Nerolidol

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trans-Nerolidol (top) and cis-Nerolidol (bottom)[1]
trans-Nerolidol
cis-Nerolidol
Names
IUPAC name
3,7,11-Trimethyl-1,6,10-dodecatrien-3-ol
Other names
Peruviol
Identifiers
7212-44-4 (unspecified) YesY
3790-78-1 (cis) N
40716-66-3 (trans) N
ChemSpider 8549 (unspecified) N
4478283 (cis) N
4447568 (trans) N
Jmol 3D model (unspecified): Interactive image
(cis): Interactive image
(trans): Interactive image
PubChem 8888 (unspecified)
5320128 (cis)
5284507 (trans)
Properties
C15H26O
Molar mass 222.37 g/mol
Density 0.872 g/cm3
Boiling point 122 °C (252 °F; 395 K) at 3 mmHg
Except where otherwise noted, data are given for materials in their standard state (at 25 °C [77 °F], 100 kPa).
N verify (what is YesYN ?)
Infobox references

Nerolidol, also known as peruviol, is a naturally occurring sesquiterpene found in the essential oils of many types of plants and flowers.[1] There are two isomers of nerolidol, cis and trans, which differ in the geometry about the central double bond. Nerolidol is present in neroli, ginger, jasmine, lavender, tea tree, Cannabis sativa, and lemon grass, and is a dominant scent compound in Brassavola nodosa.[2] The aroma of nerolidol is woody and reminiscent of fresh bark. It is used as a flavoring agent and in perfumery. It is also currently under testing as a skin penetration enhancer for the transdermal delivery of therapeutic drugs.[3]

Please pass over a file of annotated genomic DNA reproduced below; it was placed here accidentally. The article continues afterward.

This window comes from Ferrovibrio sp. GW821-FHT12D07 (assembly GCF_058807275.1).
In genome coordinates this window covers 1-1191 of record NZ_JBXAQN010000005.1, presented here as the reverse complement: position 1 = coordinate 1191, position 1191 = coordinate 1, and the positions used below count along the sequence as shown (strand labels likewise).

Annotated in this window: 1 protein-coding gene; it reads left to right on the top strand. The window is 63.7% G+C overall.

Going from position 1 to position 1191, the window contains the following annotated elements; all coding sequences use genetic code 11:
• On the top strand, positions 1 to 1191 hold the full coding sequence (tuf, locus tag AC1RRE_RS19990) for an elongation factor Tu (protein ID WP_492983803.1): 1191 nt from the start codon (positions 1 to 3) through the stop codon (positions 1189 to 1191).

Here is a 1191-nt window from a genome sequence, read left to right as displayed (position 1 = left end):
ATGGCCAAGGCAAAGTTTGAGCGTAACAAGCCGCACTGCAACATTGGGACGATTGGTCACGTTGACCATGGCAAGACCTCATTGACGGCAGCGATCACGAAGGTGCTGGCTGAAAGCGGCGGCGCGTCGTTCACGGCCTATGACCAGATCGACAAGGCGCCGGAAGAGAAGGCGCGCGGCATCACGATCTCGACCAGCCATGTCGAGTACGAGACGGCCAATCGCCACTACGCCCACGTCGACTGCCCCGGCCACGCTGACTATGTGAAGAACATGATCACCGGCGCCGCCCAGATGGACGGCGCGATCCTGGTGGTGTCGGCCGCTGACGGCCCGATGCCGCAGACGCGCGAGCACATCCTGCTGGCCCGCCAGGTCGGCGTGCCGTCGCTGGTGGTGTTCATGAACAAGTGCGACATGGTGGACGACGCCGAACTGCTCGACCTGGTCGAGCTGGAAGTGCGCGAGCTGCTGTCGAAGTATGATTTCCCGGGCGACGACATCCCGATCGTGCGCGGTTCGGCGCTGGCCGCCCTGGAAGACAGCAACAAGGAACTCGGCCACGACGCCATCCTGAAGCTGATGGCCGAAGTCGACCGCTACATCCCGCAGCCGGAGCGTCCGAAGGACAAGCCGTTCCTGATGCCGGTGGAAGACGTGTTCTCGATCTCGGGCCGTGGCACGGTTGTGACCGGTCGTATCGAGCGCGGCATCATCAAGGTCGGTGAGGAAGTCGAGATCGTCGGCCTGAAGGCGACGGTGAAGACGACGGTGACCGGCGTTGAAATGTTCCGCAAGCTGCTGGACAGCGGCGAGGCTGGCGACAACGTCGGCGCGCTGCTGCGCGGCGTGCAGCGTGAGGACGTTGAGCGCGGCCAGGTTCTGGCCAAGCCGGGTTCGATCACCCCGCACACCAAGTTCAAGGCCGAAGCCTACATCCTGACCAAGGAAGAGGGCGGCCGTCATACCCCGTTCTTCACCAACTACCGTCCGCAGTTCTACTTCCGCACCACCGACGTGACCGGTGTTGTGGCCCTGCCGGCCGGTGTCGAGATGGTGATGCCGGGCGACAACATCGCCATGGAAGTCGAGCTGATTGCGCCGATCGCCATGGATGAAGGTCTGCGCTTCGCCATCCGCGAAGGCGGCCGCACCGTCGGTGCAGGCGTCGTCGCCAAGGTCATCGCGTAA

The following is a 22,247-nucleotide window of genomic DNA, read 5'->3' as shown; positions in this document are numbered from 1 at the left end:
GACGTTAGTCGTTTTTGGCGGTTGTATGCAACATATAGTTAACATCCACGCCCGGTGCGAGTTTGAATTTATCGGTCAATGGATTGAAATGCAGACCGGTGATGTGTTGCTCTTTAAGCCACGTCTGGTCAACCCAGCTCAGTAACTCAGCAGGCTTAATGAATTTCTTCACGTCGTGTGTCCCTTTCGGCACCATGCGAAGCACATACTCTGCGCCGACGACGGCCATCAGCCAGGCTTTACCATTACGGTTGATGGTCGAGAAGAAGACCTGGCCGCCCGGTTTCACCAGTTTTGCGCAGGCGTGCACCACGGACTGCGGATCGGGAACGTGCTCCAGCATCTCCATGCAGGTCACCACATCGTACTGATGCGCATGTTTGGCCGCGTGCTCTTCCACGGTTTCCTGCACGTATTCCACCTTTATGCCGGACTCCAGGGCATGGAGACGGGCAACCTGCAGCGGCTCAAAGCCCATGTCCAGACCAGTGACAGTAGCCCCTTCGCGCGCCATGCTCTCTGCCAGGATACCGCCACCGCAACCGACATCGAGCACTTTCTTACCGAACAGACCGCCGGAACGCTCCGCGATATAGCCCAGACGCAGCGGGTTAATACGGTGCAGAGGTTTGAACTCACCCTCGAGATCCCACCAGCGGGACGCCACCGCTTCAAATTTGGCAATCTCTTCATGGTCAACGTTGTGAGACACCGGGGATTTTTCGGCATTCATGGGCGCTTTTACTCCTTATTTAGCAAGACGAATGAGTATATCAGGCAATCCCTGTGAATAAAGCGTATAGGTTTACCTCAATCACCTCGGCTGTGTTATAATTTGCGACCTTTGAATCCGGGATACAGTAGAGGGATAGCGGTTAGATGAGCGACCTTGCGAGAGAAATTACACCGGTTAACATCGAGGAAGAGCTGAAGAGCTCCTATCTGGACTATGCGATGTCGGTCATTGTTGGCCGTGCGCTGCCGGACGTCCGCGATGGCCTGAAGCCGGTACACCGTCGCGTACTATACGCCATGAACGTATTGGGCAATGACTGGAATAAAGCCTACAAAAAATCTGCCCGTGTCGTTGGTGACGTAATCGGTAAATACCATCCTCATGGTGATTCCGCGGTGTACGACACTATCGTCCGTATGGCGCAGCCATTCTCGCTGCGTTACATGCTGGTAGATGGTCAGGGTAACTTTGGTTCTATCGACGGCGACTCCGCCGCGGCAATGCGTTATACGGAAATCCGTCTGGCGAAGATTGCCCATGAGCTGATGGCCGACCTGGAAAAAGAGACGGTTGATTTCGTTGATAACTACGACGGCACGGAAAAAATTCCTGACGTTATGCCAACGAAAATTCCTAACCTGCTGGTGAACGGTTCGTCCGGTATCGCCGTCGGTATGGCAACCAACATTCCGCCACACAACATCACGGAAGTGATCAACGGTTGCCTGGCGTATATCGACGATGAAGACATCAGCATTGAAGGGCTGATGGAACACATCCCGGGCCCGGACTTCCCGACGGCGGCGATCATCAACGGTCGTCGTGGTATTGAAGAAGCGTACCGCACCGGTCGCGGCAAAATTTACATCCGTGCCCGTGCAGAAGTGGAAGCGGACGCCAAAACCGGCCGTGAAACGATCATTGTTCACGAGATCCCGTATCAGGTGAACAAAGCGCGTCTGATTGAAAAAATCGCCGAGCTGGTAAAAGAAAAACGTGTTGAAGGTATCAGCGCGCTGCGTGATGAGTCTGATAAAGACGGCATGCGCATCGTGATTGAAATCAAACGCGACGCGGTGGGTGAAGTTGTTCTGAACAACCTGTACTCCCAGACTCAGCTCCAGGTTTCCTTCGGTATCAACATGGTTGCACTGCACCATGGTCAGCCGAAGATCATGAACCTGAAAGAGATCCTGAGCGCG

See also[edit]

References[edit]

  1. ^ a b Merck Index, 11th Edition, 6388.
  2. ^ Kaiser, Roman (1993). The Scent of Orchids. Elsevier. pp. 58, 199–200. ISBN 0-444-89841-7. 
  3. ^ K. Moser et al. European Journal of Pharmaceutics and Biopharmaceutics 52 (2001) 103-112 doi:10.1016/S0939-6411(01)00166-7